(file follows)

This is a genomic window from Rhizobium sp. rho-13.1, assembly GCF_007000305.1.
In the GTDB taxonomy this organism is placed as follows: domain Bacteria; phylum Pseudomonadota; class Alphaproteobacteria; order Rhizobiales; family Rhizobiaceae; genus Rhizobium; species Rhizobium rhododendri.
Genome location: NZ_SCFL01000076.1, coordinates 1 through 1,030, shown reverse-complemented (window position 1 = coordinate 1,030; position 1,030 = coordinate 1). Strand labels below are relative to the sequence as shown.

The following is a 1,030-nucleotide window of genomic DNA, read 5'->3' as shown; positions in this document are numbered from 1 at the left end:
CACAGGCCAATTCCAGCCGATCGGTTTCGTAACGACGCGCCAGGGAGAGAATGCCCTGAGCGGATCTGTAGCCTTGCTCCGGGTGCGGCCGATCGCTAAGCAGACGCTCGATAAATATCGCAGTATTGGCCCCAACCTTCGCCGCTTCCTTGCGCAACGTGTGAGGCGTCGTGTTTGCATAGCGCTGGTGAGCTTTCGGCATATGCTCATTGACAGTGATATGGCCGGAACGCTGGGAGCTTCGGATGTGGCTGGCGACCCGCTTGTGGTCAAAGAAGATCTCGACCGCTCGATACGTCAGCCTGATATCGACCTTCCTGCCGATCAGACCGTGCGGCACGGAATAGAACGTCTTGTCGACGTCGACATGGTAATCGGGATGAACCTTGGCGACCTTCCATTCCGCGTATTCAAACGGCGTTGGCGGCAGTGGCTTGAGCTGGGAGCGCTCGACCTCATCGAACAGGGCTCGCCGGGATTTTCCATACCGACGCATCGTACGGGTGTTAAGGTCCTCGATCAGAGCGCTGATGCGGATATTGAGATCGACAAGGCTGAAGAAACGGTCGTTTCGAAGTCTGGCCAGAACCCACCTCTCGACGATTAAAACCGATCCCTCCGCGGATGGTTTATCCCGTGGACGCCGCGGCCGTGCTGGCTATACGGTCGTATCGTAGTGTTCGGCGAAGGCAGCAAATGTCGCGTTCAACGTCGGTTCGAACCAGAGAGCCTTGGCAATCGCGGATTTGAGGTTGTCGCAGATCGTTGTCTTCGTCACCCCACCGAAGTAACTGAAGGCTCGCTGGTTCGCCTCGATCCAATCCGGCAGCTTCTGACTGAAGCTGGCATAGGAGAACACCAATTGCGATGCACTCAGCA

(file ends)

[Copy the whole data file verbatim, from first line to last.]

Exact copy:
This is a genomic window from Rhizobium sp. rho-13.1, assembly GCF_007000305.1.
In the GTDB taxonomy this organism is placed as follows: domain Bacteria; phylum Pseudomonadota; class Alphaproteobacteria; order Rhizobiales; family Rhizobiaceae; genus Rhizobium; species Rhizobium rhododendri.
Genome location: NZ_SCFL01000076.1, coordinates 1 through 1,030, shown reverse-complemented (window position 1 = coordinate 1,030; position 1,030 = coordinate 1). Strand labels below are relative to the sequence as shown.

The following is a 1,030-nucleotide window of genomic DNA, read 5'->3' as shown; positions in this document are numbered from 1 at the left end:
CACAGGCCAATTCCAGCCGATCGGTTTCGTAACGACGCGCCAGGGAGAGAATGCCCTGAGCGGATCTGTAGCCTTGCTCCGGGTGCGGCCGATCGCTAAGCAGACGCTCGATAAATATCGCAGTATTGGCCCCAACCTTCGCCGCTTCCTTGCGCAACGTGTGAGGCGTCGTGTTTGCATAGCGCTGGTGAGCTTTCGGCATATGCTCATTGACAGTGATATGGCCGGAACGCTGGGAGCTTCGGATGTGGCTGGCGACCCGCTTGTGGTCAAAGAAGATCTCGACCGCTCGATACGTCAGCCTGATATCGACCTTCCTGCCGATCAGACCGTGCGGCACGGAATAGAACGTCTTGTCGACGTCGACATGGTAATCGGGATGAACCTTGGCGACCTTCCATTCCGCGTATTCAAACGGCGTTGGCGGCAGTGGCTTGAGCTGGGAGCGCTCGACCTCATCGAACAGGGCTCGCCGGGATTTTCCATACCGACGCATCGTACGGGTGTTAAGGTCCTCGATCAGAGCGCTGATGCGGATATTGAGATCGACAAGGCTGAAGAAACGGTCGTTTCGAAGTCTGGCCAGAACCCACCTCTCGACGATTAAAACCGATCCCTCCGCGGATGGTTTATCCCGTGGACGCCGCGGCCGTGCTGGCTATACGGTCGTATCGTAGTGTTCGGCGAAGGCAGCAAATGTCGCGTTCAACGTCGGTTCGAACCAGAGAGCCTTGGCAATCGCGGATTTGAGGTTGTCGCAGATCGTTGTCTTCGTCACCCCACCGAAGTAACTGAAGGCTCGCTGGTTCGCCTCGATCCAATCCGGCAGCTTCTGACTGAAGCTGGCATAGGAGAACACCAATTGCGATGCACTCAGCA